The land where Middletown High School is located once served as a refuge for men and women fleeing slavery in the American South, according to historians. Now, through the efforts of a young student and a handful of community members, that piece of Middletown history will be preserved with a memorial that will be unveiled in April.
The memorial will commemorate Middletown as one of the stops of the Delaware Underground Railroad, which was a series of secret escape routes that runaway slaves – mainly from the Eastern Shore of Maryland – used for their journey to Pennsylvania and other points north where slavery was outlawed.
Two park benches and a state historical marker will be placed near the sign for Middletown High School, along Del. Route 299 which will serve as reminders of that period of Delaware history. The project was originally the brainchild of former Appoquinimink School District superintendent Dr. Tony Marchio, who retired in 2011.
Fast forward four years later, and Marchio’s idea of commemorating Middletown’s stop of the Delaware Underground Railroad was picked up by his niece, Megan Marchio, 17, a senior at Middletown High School who with the help of historians, teachers, and community leaders is close to making the project a reality.
“I really wanted to do something interesting – something that happened in Middletown and has a lot of meaning,” Megan Marchio told the Transcript. “I had heard about the Underground Railroad, but I didn’t know it was real.”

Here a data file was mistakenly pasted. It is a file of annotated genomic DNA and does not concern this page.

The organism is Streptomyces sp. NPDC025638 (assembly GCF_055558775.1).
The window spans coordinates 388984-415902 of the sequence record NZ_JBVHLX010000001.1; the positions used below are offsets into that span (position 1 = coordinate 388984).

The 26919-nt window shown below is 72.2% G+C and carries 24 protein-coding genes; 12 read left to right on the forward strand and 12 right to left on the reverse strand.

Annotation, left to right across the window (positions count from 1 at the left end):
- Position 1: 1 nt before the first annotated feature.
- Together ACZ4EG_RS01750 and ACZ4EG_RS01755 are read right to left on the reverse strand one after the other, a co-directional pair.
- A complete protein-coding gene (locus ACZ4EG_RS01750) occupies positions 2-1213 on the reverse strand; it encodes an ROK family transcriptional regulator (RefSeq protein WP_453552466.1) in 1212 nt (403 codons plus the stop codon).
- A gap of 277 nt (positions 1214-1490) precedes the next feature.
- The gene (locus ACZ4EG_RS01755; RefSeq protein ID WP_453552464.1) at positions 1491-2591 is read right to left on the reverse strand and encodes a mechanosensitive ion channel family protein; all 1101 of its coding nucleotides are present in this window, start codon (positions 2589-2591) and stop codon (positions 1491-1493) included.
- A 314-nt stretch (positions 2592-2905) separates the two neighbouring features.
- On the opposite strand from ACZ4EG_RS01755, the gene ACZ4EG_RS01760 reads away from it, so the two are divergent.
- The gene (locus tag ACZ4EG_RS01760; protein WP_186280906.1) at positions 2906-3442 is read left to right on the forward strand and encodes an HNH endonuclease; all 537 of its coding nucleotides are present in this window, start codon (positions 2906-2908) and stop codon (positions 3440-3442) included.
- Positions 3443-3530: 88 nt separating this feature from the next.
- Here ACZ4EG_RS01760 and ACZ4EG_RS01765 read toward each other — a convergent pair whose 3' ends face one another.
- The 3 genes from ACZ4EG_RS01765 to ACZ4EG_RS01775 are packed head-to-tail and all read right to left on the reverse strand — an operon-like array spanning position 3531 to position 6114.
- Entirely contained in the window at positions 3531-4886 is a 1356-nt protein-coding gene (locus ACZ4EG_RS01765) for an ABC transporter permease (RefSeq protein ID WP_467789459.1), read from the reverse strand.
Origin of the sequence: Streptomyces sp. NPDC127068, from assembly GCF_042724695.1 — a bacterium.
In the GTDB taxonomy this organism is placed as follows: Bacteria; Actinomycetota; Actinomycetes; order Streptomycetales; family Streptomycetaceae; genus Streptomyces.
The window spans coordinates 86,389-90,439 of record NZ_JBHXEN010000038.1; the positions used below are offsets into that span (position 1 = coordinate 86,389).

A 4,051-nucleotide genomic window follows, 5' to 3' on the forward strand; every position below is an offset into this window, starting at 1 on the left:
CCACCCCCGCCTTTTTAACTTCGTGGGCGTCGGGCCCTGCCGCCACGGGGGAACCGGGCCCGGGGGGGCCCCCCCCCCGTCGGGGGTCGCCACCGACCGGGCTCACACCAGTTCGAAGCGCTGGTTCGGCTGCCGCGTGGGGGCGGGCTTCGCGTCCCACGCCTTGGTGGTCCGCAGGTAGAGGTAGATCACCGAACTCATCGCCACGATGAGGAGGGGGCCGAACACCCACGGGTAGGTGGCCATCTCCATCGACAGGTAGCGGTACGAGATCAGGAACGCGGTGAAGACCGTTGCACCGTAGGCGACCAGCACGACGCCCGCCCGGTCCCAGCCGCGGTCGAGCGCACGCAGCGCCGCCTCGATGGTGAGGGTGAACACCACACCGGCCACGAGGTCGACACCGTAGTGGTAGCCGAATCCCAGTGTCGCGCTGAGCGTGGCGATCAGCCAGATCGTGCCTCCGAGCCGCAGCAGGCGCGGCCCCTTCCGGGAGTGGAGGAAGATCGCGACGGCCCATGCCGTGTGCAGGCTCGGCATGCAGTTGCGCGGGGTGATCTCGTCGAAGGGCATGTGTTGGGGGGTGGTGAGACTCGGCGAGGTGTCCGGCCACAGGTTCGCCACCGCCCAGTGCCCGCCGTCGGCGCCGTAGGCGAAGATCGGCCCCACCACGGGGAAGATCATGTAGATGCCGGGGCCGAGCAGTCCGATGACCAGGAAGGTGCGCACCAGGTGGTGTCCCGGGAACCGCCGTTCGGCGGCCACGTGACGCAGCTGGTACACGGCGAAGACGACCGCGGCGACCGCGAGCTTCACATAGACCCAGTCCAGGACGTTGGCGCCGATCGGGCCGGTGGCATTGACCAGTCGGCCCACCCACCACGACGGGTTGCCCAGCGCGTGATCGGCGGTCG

The history of the Underground Railroad in Middletown
In 1836, a man by the name of John Hunn came from Camden in southern Kent County to Middletown to take over 200 acres that had belonged to his family – land which included the area where Middletown High School is located.
According to Robin Krawitz, a historic preservation professor at Delaware State University, Hunn and his cousin, John Alston, another Middletown farmer, were Quakers.
“Quakers were staunchly against slavery,” Krawitz said. “By the 1840s no slave people were under the control of Quakers anywhere.”
Delaware was a slave state from the late 1700s until 1862, but Quakers had been active in helping runaway slaves escape to Pennsylvania and other points north before slavery was outlawed in 1863.
Hunn’s efforts to help runaway slaves began 10 years after settling in Middletown. At the same time, another Quaker, William Corbit, of Odessa, was offering safe harbor to slaves there.
“Middletown was a place to get through on the way to the north. It was the second Underground Railroad stop in the state,” Krawitz said. “At these safe houses families could get rest and stay for a while until the coast was clear.”
In 1845, Hunn was hiding Samuel Hawkins, a free man, and his enslaved wife and children. The family had escaped from a farm in Queen Anne’s County in Maryland.
Hunn’s neighbors, who were slave owners, had taken notice of his activities and the runaway slaves on his property. Slavehunters looking for the Hawkins found them at Hunn’s farm and threw Hunn in jail.
“He was prosecuted by the slave owners and Hunn pleaded guilty,” Krawitz said. “He had to pay huge, heinous fines because he committed a federal crime.”
By 1850, Hunn had to sell his farm due to the penalties that were imposed on him. He and his family moved back to Camden to live with his cousins who continued helping runaway slaves.